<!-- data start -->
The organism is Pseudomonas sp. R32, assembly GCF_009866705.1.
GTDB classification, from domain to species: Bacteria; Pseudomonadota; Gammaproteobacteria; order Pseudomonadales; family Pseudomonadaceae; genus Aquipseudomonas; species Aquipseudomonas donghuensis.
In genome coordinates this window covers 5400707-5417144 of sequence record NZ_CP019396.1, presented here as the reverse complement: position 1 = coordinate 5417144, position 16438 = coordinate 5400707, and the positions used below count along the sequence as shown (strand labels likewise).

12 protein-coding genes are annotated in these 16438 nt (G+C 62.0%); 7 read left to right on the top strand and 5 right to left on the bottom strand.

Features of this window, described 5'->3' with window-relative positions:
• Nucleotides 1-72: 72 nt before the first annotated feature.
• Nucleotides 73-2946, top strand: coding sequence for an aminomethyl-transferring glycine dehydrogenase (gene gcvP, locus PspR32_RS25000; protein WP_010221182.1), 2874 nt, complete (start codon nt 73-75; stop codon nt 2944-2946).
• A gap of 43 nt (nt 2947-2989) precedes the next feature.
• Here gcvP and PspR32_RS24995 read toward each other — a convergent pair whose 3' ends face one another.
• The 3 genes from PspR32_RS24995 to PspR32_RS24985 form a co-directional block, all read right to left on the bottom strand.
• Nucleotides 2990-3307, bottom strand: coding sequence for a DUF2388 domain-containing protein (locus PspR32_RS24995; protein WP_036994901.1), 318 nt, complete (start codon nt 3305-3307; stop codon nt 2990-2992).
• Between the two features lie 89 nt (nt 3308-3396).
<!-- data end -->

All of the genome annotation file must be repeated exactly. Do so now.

The organism is Pseudomonas sp. R32, assembly GCF_009866705.1.
GTDB classification, from domain to species: Bacteria; Pseudomonadota; Gammaproteobacteria; order Pseudomonadales; family Pseudomonadaceae; genus Aquipseudomonas; species Aquipseudomonas donghuensis.
In genome coordinates this window covers 5400707-5417144 of sequence record NZ_CP019396.1, presented here as the reverse complement: position 1 = coordinate 5417144, position 16438 = coordinate 5400707, and the positions used below count along the sequence as shown (strand labels likewise).

12 protein-coding genes are annotated in these 16438 nt (G+C 62.0%); 7 read left to right on the top strand and 5 right to left on the bottom strand.

Features of this window, described 5'->3' with window-relative positions:
• Nucleotides 1-72: 72 nt before the first annotated feature.
• Nucleotides 73-2946, top strand: coding sequence for an aminomethyl-transferring glycine dehydrogenase (gene gcvP, locus PspR32_RS25000; protein WP_010221182.1), 2874 nt, complete (start codon nt 73-75; stop codon nt 2944-2946).
• A gap of 43 nt (nt 2947-2989) precedes the next feature.
• Here gcvP and PspR32_RS24995 read toward each other — a convergent pair whose 3' ends face one another.
• The 3 genes from PspR32_RS24995 to PspR32_RS24985 form a co-directional block, all read right to left on the bottom strand.
• Nucleotides 2990-3307, bottom strand: coding sequence for a DUF2388 domain-containing protein (locus PspR32_RS24995; protein WP_036994901.1), 318 nt, complete (start codon nt 3305-3307; stop codon nt 2990-2992).
• Between the two features lie 89 nt (nt 3308-3396).